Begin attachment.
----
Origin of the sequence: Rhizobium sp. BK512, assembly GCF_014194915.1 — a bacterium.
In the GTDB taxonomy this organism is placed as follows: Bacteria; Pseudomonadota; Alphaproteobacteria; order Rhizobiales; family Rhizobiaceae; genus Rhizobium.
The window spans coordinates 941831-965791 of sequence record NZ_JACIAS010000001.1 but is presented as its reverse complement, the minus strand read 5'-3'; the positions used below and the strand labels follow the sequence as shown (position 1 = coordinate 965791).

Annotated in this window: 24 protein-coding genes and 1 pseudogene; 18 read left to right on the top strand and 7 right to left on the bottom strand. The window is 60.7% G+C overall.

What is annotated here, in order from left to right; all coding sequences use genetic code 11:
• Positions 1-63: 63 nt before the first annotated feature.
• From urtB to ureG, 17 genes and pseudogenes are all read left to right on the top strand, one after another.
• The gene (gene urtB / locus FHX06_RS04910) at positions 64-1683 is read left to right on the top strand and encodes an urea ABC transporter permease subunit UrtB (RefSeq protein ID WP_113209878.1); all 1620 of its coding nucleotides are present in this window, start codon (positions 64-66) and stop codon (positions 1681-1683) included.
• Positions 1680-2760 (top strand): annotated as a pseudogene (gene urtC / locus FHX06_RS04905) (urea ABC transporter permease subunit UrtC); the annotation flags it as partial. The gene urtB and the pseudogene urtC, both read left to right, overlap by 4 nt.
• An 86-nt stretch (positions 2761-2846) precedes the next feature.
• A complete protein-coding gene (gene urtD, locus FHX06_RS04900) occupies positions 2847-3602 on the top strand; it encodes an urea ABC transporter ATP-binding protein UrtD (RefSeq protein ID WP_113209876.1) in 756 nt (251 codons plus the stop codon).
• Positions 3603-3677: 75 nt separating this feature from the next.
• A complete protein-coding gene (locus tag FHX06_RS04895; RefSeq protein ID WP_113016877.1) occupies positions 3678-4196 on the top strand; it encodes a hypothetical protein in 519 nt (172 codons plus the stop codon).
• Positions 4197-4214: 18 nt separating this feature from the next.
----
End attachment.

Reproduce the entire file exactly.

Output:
Origin of the sequence: Rhizobium sp. BK512, assembly GCF_014194915.1 — a bacterium.
In the GTDB taxonomy this organism is placed as follows: Bacteria; Pseudomonadota; Alphaproteobacteria; order Rhizobiales; family Rhizobiaceae; genus Rhizobium.
The window spans coordinates 941831-965791 of sequence record NZ_JACIAS010000001.1 but is presented as its reverse complement, the minus strand read 5'-3'; the positions used below and the strand labels follow the sequence as shown (position 1 = coordinate 965791).

Annotated in this window: 24 protein-coding genes and 1 pseudogene; 18 read left to right on the top strand and 7 right to left on the bottom strand. The window is 60.7% G+C overall.

What is annotated here, in order from left to right; all coding sequences use genetic code 11:
• Positions 1-63: 63 nt before the first annotated feature.
• From urtB to ureG, 17 genes and pseudogenes are all read left to right on the top strand, one after another.
• The gene (gene urtB / locus FHX06_RS04910) at positions 64-1683 is read left to right on the top strand and encodes an urea ABC transporter permease subunit UrtB (RefSeq protein ID WP_113209878.1); all 1620 of its coding nucleotides are present in this window, start codon (positions 64-66) and stop codon (positions 1681-1683) included.
• Positions 1680-2760 (top strand): annotated as a pseudogene (gene urtC / locus FHX06_RS04905) (urea ABC transporter permease subunit UrtC); the annotation flags it as partial. The gene urtB and the pseudogene urtC, both read left to right, overlap by 4 nt.
• An 86-nt stretch (positions 2761-2846) precedes the next feature.
• A complete protein-coding gene (gene urtD, locus FHX06_RS04900) occupies positions 2847-3602 on the top strand; it encodes an urea ABC transporter ATP-binding protein UrtD (RefSeq protein ID WP_113209876.1) in 756 nt (251 codons plus the stop codon).
• Positions 3603-3677: 75 nt separating this feature from the next.
• A complete protein-coding gene (locus tag FHX06_RS04895; RefSeq protein ID WP_113016877.1) occupies positions 3678-4196 on the top strand; it encodes a hypothetical protein in 519 nt (172 codons plus the stop codon).
• Positions 4197-4214: 18 nt separating this feature from the next.